The Old World hantaviruses, Hantaan virus (HTNV) and Seoul virus (SEOV), are the etiologic agents of hemorrhagic fever with renal syndrome (HFRS), the most common hemorrhagic fever disease in Asia, with case fatality rates up to 15%. Hantaviruses are zoonotic RNA viruses found in insectivore and rodent hosts worldwide. In their respective reservoir hosts, hantaviruses establish asymptomatic, persistent infections. The mechanisms underlying these divergent infection outcomes remain unknown and no therapeutic exists to treat HFRS. We have determined that early antiviral signaling in HTNV infection of murine and human cells requires MAVS, the signaling adapter protein for cytoplasmic pathogen recognition receptors RIG-I and MDA5. Further, we have demonstrated that type I interferon signaling is essential for early control of HTNV replication and tissue dissemination in vivo. Through global transcriptional profiling, we have revealed gene networks responsible for endothelial homeostasis and inflammation that are differentially regulated during SEOV infection between reservoir and human endothelial cells. Predicted network analysis identified differential regulation of the vascular endothelial growth factor (VEGF) receptor signaling pathway, with increased receptor gene expression in human cells coordinate with increased gene expression related to angiogenesis and migration compared to reservoir endothelial cells. We hypothesize that virus-host molecular interactions in Old World hantavirus infections determine innate antiviral responses and drive differential gene expression associated with infection outcome. We will address this hypothesis by: 1) further defining the virus-host interactions that direct antiviral signaling to HTNV infection in human endothelial cells, 2) uncovering the mechanism(s) by which SEOV directs endothelial activation and barrier permeability through differential modulation of VEGF signaling in human and rat endothelial cells. Our investigations will lead to identification of novel targets for therapeutic intervention and innovative strategies for vaccine design for HFRS.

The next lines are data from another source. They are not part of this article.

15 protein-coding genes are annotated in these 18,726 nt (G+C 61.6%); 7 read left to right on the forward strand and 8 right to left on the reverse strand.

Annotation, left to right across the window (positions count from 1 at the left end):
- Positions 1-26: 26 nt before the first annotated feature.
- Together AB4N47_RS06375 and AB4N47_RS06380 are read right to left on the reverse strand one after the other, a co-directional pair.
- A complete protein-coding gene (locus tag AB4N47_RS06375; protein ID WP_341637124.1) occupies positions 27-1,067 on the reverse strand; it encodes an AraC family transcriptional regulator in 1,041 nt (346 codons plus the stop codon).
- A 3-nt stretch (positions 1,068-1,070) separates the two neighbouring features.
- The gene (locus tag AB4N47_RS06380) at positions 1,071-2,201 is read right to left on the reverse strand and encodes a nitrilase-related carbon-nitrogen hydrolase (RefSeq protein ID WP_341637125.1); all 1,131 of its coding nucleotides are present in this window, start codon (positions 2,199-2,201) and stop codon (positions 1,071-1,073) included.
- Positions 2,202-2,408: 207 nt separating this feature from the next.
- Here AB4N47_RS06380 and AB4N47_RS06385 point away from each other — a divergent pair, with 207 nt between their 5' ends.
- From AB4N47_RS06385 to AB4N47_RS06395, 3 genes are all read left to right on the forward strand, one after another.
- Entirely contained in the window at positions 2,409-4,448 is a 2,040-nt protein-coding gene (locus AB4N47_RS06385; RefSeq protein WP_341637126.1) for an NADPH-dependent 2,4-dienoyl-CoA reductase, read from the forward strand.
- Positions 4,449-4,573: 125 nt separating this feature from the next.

Old world hantaviruses are the major cause of hemorrhagic fevers in Asia, causing severe disease and mortality in humans worldwide, while in contrast, lifelong infection of the rodent reservoir host causes no apparent signs of disease. Our work has identified innate immune signaling pathways and gene networks that are associated with disease outcome in these divergent hosts. The work proposed here will identify the mechanisms that determine differential host responses and reveal new targets for therapeutic design.